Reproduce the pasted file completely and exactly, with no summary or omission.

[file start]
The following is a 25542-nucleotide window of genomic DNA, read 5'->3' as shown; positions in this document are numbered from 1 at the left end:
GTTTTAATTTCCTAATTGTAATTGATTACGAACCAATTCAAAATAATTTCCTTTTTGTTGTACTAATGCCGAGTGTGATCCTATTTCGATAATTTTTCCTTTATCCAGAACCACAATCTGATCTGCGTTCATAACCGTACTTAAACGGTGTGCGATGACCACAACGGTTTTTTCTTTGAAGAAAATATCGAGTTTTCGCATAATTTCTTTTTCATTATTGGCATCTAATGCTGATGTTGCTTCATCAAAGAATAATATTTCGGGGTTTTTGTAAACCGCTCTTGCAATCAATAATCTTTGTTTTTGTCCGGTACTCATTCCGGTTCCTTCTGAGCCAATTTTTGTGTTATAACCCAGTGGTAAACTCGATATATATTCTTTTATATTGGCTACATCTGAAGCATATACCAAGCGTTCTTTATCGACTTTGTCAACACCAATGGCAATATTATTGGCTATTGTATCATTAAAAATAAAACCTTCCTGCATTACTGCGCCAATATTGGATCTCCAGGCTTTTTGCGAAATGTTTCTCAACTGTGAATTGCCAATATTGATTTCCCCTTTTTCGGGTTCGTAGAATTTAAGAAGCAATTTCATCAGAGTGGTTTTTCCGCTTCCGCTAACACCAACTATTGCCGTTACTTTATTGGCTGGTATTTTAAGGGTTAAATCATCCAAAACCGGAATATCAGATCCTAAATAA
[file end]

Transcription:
The following is a 25542-nucleotide window of genomic DNA, read 5'->3' as shown; positions in this document are numbered from 1 at the left end:
GTTTTAATTTCCTAATTGTAATTGATTACGAACCAATTCAAAATAATTTCCTTTTTGTTGTACTAATGCCGAGTGTGATCCTATTTCGATAATTTTTCCTTTATCCAGAACCACAATCTGATCTGCGTTCATAACCGTACTTAAACGGTGTGCGATGACCACAACGGTTTTTTCTTTGAAGAAAATATCGAGTTTTCGCATAATTTCTTTTTCATTATTGGCATCTAATGCTGATGTTGCTTCATCAAAGAATAATATTTCGGGGTTTTTGTAAACCGCTCTTGCAATCAATAATCTTTGTTTTTGTCCGGTACTCATTCCGGTTCCTTCTGAGCCAATTTTTGTGTTATAACCCAGTGGTAAACTCGATATATATTCTTTTATATTGGCTACATCTGAAGCATATACCAAGCGTTCTTTATCGACTTTGTCAACACCAATGGCAATATTATTGGCTATTGTATCATTAAAAATAAAACCTTCCTGCATTACTGCGCCAATATTGGATCTCCAGGCTTTTTGCGAAATGTTTCTCAACTGTGAATTGCCAATATTGATTTCCCCTTTTTCGGGTTCGTAGAATTTAAGAAGCAATTTCATCAGAGTGGTTTTTCCGCTTCCGCTAACACCAACTATTGCCGTTACTTTATTGGCTGGTATTTTAAGGGTTAAATCATCCAAAACCGGAATATCAGATCCTAAATAA